We got a lot of questions about the technical benefits of the T-Bone compared to other solutions. Therefore we will start here a description going much deeper into the technical details.
I decided to start from the bottom to the top, describing the basic features of the motor control.
The drivers for X, Y, and Extruder are supporting a maximum motor current of 4A (2.6 RMS), 9…30V, and 1/256 microstep resolution. The drivers are connected with a bidirectional Serial Peripheral Interface (SPI). Therefore it’s possible to control maximum motor current, step resolutions, and other features remotely (other drivers are running with fixed values or need to be set manually).
The Z-axis of the T-Bone are in fact two axis. They can be used to drive two motors for the Z-axis simultaneously or separate for axis and an additional extruder. The maximum current is 1.5A (1.1A RMS), 1/256 microsteps, up to 24V.
X, Y, and Extruder are connected with dedicated motion controller chips. They are responsible for all real-time related activities like calculation of the motor acceleration, maximum speed, and step count to target a certain position. They can operate linear or s-shaped acceleration (what’s the difference? You know it if you ever found your coffee-to-go on your shirt after the metro fitfully started to move). S-Ramps reduce the jerk and make the movement smoother and allow for higher acceleration and thus faster movements. The Z-axis using an integrated driver/controller chips doing the same job (beside the s-shaped ramp). All controllers are using the same clock rate, given by the Arduino™. The maximum step rate (microsteps per second) depending on the clock rate and can be several MHz.
Arduino™-based Real-Time Controller
The stepper controllers are connected to an Atmel™ microcontroller, also with bidirectional SPI. Its only job is to send and receive data from the controllers and the BeagleBone™. Commands are buffered to decouple real-time operation of the T-Bone from the asynchronous UART interface to the BeagleBone™. Optionally the Atmel™ can also control the power switches for the extruder, heat bed, and fan. Also the thermistors are connected to both sides.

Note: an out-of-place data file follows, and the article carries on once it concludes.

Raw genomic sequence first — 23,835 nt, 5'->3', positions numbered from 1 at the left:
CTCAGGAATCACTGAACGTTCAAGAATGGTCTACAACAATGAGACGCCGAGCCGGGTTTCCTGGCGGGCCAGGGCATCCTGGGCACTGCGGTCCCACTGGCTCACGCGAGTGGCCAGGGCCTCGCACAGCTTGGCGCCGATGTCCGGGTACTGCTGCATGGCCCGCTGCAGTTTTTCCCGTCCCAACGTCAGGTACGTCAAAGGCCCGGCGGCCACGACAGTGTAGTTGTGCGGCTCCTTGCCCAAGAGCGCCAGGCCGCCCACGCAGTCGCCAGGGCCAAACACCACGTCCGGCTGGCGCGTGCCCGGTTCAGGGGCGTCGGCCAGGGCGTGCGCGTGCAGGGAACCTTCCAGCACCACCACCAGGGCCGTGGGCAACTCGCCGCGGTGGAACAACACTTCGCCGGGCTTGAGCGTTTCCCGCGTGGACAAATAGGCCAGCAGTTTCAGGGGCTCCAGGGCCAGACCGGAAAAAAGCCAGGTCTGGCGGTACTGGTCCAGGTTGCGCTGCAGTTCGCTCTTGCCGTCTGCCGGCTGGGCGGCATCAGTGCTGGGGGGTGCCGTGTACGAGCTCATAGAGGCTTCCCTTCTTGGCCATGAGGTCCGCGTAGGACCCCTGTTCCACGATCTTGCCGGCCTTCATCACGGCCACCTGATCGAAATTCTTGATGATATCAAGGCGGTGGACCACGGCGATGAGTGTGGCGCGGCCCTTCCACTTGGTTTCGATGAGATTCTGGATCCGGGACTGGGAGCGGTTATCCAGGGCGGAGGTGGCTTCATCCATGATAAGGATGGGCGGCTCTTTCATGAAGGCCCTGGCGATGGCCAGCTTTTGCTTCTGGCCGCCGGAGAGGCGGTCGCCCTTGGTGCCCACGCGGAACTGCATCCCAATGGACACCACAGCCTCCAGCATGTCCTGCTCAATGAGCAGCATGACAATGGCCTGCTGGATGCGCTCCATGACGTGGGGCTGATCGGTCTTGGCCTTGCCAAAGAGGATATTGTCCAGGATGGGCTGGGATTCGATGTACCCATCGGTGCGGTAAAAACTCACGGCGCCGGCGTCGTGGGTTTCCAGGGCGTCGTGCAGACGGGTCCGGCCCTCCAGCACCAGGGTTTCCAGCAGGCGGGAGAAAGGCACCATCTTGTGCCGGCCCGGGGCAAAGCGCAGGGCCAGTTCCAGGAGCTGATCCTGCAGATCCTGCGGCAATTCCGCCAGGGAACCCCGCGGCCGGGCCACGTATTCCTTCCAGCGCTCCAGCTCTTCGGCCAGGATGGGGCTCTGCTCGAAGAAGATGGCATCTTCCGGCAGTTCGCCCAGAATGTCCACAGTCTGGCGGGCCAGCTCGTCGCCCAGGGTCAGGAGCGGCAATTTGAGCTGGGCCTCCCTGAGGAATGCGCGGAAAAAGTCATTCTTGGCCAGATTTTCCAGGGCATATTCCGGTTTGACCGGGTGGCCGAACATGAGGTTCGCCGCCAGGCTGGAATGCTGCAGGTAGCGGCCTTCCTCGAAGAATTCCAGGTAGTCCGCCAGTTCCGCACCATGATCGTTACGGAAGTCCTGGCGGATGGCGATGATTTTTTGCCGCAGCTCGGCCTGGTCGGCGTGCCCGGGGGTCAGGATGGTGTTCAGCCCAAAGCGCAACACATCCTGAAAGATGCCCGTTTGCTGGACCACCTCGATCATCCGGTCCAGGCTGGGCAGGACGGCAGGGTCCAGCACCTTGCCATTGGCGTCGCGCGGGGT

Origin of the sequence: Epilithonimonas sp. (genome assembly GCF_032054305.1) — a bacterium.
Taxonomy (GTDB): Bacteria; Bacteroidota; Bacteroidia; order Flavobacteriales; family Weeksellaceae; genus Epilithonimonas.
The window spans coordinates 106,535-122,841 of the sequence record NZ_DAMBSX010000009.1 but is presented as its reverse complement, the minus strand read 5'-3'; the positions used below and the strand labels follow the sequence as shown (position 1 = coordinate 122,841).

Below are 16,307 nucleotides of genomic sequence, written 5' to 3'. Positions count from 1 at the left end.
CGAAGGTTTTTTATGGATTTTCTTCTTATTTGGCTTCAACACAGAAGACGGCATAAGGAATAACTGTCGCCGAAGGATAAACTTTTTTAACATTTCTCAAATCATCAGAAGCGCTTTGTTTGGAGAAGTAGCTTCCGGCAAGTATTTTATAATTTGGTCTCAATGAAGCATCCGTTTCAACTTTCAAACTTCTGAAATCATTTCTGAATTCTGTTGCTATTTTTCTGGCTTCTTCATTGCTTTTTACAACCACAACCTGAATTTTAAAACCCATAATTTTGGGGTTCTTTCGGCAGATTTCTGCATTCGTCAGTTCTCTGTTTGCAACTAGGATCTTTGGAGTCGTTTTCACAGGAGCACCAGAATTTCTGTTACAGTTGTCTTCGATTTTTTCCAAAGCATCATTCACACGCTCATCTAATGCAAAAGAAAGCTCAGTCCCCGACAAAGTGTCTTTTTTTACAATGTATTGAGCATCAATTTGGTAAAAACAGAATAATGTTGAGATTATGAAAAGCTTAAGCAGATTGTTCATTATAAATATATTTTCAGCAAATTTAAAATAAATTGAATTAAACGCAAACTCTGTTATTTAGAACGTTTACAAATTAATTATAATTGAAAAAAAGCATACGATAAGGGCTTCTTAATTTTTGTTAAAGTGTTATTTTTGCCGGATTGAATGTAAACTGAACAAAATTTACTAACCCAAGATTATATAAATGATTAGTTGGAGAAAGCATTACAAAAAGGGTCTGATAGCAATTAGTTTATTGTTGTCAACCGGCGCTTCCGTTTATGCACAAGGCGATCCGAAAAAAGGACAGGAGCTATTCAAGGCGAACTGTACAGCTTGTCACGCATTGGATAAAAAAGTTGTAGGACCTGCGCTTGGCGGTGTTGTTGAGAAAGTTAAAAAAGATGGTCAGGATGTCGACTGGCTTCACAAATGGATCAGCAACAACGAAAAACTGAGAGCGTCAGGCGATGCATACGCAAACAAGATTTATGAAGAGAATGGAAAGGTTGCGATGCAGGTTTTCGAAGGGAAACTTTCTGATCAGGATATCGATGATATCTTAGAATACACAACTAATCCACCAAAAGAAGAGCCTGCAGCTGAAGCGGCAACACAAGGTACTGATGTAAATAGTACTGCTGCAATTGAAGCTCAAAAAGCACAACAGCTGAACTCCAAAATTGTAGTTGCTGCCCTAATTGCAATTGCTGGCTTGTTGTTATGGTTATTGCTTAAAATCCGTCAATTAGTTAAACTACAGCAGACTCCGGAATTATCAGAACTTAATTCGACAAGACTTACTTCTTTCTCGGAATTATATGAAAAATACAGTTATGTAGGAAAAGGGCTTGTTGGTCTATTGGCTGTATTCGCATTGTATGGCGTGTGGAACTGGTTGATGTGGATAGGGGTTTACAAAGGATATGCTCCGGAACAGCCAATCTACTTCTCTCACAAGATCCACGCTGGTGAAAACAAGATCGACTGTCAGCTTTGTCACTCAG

The Atmel is running the Arduino™ firmware. Therefore it’s easy to modify the communication protocol for improvement or special requirements.
Comparison to other solutions
Most other solutions are using stepper drivers with unidirectional step/direction interface. These are two wires controlling the step rate of the motor and the rotation direction. Microstep resolution and maximum motor current are even fixed or need to be adjusted manually. Some solutions offer the possibility to set the current by an analog input pin.
Generation the step rate, acceleration, maximum speed and positioning are usually done by the same Arduino™ which is also responsible for host communication, G-Code interpretation, and path planning. Therefore the maximum step rate and complexity of ramp generation is quite limited. Most solutions offer step rates of 10 – 20 kHz and are restricted to linear acceleration ramps.
|X, Y, Ext.||Z||All|
|Step Rate||16 MHz||16 MHz||10 – 20 kHz|
|Set Step Resolution||digital||digital||fixed|
Special features of the driver
The stepper driver chips of the T-Bone have some unique features. The most notable is the stallGuard™ function. By measuring the electronic impulses coming back from the motor, the driver can “see” the current load of the axis. If the motor is blocked by a mechanical end stop, this is recognized and can be feed backed to the control electronics. It is also possible to adjust the motor current to the load level to increase the energy efficiency.
To unable stallGuard™ the control software has to be slightly modified. The user also needs to set some additional parameters to adjust the sensing electronics to the particular characteritics of the used motor.